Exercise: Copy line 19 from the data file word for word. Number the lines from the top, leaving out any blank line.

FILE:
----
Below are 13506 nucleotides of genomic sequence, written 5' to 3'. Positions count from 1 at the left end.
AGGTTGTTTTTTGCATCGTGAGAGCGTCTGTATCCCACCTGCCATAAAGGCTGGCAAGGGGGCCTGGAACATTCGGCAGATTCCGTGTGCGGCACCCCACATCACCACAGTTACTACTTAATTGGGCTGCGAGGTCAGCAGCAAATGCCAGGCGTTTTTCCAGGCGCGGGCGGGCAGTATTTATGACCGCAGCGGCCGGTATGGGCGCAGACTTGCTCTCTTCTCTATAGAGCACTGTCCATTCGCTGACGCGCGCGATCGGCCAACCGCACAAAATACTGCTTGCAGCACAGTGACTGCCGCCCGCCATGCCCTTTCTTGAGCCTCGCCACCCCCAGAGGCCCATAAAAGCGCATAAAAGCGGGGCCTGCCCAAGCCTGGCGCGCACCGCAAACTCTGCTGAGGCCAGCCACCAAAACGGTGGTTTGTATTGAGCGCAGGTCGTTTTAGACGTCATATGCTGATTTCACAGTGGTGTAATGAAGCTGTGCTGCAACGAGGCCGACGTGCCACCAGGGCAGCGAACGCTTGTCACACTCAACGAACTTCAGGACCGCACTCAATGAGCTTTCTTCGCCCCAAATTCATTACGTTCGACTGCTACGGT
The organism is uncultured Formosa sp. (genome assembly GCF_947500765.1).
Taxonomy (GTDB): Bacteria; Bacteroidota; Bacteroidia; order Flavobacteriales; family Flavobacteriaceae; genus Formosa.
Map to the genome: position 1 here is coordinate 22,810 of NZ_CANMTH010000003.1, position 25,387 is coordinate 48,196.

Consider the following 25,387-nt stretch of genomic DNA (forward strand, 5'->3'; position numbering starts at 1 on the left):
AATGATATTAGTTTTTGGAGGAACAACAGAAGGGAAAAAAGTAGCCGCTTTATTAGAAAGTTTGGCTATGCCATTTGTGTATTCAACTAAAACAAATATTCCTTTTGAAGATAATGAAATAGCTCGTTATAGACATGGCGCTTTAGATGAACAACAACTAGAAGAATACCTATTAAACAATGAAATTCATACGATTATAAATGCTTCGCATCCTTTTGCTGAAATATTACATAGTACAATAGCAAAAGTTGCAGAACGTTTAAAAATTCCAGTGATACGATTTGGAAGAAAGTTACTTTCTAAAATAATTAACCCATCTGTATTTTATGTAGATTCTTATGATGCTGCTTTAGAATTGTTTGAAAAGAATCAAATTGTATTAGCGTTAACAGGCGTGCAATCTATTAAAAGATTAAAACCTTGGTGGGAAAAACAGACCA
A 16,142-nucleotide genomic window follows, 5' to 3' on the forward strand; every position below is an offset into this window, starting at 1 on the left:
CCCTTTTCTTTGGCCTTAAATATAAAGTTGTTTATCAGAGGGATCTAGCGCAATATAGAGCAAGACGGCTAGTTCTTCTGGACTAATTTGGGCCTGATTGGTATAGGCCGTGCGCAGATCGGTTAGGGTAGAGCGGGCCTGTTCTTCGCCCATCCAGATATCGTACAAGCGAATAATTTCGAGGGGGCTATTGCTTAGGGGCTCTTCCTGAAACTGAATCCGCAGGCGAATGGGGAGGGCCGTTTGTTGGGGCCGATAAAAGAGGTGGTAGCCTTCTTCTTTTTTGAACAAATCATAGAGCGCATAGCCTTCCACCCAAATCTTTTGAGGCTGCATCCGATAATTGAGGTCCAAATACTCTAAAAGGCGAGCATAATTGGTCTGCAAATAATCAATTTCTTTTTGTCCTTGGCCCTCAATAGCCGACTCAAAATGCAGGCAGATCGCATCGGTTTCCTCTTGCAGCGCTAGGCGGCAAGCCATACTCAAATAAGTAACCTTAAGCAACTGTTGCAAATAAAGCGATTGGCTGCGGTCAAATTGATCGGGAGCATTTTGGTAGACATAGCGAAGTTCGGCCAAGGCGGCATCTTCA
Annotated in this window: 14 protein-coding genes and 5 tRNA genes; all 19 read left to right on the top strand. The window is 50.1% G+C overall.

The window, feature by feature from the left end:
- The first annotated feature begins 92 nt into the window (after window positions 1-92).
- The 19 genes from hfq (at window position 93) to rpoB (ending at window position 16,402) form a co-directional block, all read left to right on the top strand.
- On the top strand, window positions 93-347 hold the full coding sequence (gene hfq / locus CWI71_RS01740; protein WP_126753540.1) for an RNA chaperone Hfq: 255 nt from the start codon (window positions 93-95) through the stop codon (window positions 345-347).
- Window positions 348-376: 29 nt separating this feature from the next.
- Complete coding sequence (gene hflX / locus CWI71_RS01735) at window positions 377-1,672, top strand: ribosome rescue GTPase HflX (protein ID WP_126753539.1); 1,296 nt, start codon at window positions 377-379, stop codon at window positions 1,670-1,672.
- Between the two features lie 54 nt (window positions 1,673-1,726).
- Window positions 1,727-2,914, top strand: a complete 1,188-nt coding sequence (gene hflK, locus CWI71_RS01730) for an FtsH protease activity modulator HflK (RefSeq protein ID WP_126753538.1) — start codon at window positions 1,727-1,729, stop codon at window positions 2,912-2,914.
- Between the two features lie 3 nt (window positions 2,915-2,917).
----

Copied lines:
- Between the two features lie 3 nt (window positions 2,915-2,917).